Matt Cutts announced on Monday that there are some pretty big changes in the Google algorithm coming down the pipes, as Cutts calls it: Penguin 2.0. Exact release date is TBA, but it sounds like it will be coming in the summer months.
In the past, algorithm updates have only been revealed when they are significant. This one was announced ahead of time and labeled with a 2.0, not a 1.6,7,etc. – so we can expect that the SERPs will be shifting indefinitely pretty soon. Some brands will likely see improvements in their search performance, while others less fortunate may fall off the radar completely. (more…)
Saint Louis is a pretty remarkable city. We all know how its residents unabashedly love Cardinals baseball and consuming craft beer in ungodly quantities, but there’s more to The Lou than that. From budding Internet-savvy start-ups, to the Fortune 1000 companies that have adopted new digital modus operandi, St. Louis is home to a myriad of brands doing incredible things in the WWW. We even joined the ranks of the fastest growing cities for tech jobs (according to Fortune). Watch your back, Seattle.
Local Showcase: Content Marketing
The inspiration for this post might have stemmed from the long-awaited spring weather, but Derek asked me to break from our clients and own brand agenda to recognize the solid work a couple local agencies are doing, specifically in content marketing. Atomicdust and Gorilla 76 stand out as two shops that excel at producing great work and sharing their achievements with the digital realm. No agency is an island; without the inspiration and support from these guys across town, we wouldn’t be where we are today. (more…)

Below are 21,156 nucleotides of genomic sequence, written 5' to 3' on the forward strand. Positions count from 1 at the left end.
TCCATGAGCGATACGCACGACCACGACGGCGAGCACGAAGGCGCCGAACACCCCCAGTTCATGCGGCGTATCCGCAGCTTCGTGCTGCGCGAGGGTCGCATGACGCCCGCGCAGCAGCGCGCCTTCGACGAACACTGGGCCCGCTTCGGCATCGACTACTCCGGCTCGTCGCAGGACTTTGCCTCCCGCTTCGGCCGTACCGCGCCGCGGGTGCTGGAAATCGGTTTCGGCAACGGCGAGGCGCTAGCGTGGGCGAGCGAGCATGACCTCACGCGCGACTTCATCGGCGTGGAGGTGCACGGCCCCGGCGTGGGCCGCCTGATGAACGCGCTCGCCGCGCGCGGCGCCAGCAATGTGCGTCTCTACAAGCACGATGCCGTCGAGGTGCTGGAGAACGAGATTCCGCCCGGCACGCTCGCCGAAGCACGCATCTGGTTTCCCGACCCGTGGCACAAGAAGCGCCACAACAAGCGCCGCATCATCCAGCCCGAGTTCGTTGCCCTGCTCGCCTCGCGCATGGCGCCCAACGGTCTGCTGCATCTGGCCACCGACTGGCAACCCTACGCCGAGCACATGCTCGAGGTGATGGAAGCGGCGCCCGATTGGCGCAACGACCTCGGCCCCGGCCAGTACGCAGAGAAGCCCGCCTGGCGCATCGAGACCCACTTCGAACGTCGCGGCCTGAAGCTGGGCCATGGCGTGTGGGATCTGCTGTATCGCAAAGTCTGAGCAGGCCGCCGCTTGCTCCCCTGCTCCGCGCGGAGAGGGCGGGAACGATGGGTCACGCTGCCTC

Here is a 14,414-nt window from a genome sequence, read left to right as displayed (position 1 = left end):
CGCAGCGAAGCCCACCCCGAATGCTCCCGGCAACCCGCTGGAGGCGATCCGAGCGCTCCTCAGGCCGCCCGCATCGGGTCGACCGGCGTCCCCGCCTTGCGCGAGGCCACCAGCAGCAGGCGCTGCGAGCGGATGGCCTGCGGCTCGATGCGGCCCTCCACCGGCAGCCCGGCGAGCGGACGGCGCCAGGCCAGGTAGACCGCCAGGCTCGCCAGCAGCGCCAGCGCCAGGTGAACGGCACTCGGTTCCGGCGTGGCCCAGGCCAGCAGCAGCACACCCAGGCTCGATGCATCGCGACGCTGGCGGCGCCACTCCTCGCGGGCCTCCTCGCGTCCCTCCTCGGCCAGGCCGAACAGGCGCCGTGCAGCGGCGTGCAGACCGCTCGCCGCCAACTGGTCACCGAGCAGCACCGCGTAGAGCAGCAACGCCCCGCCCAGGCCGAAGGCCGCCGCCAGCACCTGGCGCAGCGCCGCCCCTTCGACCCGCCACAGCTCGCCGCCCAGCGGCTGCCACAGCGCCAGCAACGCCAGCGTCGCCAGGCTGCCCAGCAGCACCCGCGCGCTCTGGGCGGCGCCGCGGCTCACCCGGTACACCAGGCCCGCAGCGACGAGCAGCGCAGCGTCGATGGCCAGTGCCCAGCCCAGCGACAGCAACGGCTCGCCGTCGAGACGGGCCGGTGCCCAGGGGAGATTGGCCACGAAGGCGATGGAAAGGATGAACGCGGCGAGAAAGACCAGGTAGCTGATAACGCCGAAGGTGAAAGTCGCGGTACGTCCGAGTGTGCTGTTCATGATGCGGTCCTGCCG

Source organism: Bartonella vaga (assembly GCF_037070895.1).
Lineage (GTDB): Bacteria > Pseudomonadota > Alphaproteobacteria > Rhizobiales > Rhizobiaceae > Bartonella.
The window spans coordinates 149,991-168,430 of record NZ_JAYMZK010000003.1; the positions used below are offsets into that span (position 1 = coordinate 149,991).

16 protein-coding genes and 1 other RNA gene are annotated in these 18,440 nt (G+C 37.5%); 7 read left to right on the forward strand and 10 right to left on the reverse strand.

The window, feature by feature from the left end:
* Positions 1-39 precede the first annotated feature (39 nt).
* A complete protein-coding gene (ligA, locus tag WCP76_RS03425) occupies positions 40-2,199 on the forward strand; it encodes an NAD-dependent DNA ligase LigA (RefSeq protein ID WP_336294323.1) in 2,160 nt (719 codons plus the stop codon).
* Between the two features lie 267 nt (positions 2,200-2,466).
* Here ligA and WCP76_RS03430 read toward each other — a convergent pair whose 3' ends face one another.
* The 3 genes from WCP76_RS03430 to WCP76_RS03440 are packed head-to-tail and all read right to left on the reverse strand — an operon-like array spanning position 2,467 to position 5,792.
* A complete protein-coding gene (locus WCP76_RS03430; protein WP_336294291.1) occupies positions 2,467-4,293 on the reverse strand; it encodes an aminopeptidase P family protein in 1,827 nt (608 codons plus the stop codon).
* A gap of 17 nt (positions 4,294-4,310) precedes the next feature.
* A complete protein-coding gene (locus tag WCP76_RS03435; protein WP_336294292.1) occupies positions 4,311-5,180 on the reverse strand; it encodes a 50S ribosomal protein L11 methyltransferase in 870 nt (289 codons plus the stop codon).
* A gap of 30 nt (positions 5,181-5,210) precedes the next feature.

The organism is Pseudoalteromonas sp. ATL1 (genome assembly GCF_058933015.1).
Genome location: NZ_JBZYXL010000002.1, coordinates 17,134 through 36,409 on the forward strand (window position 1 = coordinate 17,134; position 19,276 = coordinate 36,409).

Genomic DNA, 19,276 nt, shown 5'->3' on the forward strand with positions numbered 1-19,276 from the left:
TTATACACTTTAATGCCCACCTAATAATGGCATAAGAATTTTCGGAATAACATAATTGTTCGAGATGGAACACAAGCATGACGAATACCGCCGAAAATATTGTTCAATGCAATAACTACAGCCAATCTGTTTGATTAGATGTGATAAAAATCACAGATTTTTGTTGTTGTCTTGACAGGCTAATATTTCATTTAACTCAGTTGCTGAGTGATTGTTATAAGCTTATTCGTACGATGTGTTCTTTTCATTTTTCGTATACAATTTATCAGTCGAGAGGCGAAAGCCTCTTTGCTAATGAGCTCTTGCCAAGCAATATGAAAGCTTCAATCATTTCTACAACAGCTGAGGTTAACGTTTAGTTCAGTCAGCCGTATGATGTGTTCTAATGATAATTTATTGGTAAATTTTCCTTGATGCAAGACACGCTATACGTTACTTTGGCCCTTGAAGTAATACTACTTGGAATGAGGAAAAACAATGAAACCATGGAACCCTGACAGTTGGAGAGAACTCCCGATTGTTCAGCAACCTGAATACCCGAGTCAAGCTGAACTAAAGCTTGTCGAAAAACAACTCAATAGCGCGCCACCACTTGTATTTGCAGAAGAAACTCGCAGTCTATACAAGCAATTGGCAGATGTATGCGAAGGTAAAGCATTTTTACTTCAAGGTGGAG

This post goes out to all the site owners/developers out there who are running a site using the Apache server. You want to optimize your site for search results, but the whole task seems rather daunting. We’ll be honest, it can be. But before doing keyword research, building landing pages, and perfecting your internal linking structure, there are some basic on-site modifications you can make first.
This list represents some of the most common on-site mistakes SEOs encounter. Luckily, they are also some of the easiest to repair. All of these changes can be implemented by simply adding a few basic lines of code to the site’s .htaccess file.
How to Edit the .htaccess
Using an FTP client, you can log in to your domain and edit the .htaccess file from there. (My preferred FTP client is Filezilla.) Your FTP login should be available from whatever host you are using (e.g., GoDaddy, Bluehost).
For the third time this year, we’re elated to introduce a new member of Team Evolve. Hailing from Festus, Kai Alcazaren is officially on board as an SEO Manager.
Kai brings with him an impressive portfolio of digital experience, including having developed custom mobile applications for higher education. His interest in lead generation and user experience made Kai an ideal candidate for the position, in which he will assist clients and our own brand in building a stronger digital presence. From generating content strategy to fixing on-site errors, Kai is going to contribute in a myriad of ways. We can’t wait to get started.
Kai has already adjusted swimmingly, dodging our sarcasm with charm and impressing us with his dietary self control (he willingly snacked on a plain baked sweet potato as the rest of us enjoyed sangrias and jerk chicken at Boogaloo for HIS induction lunch). That’s dedication.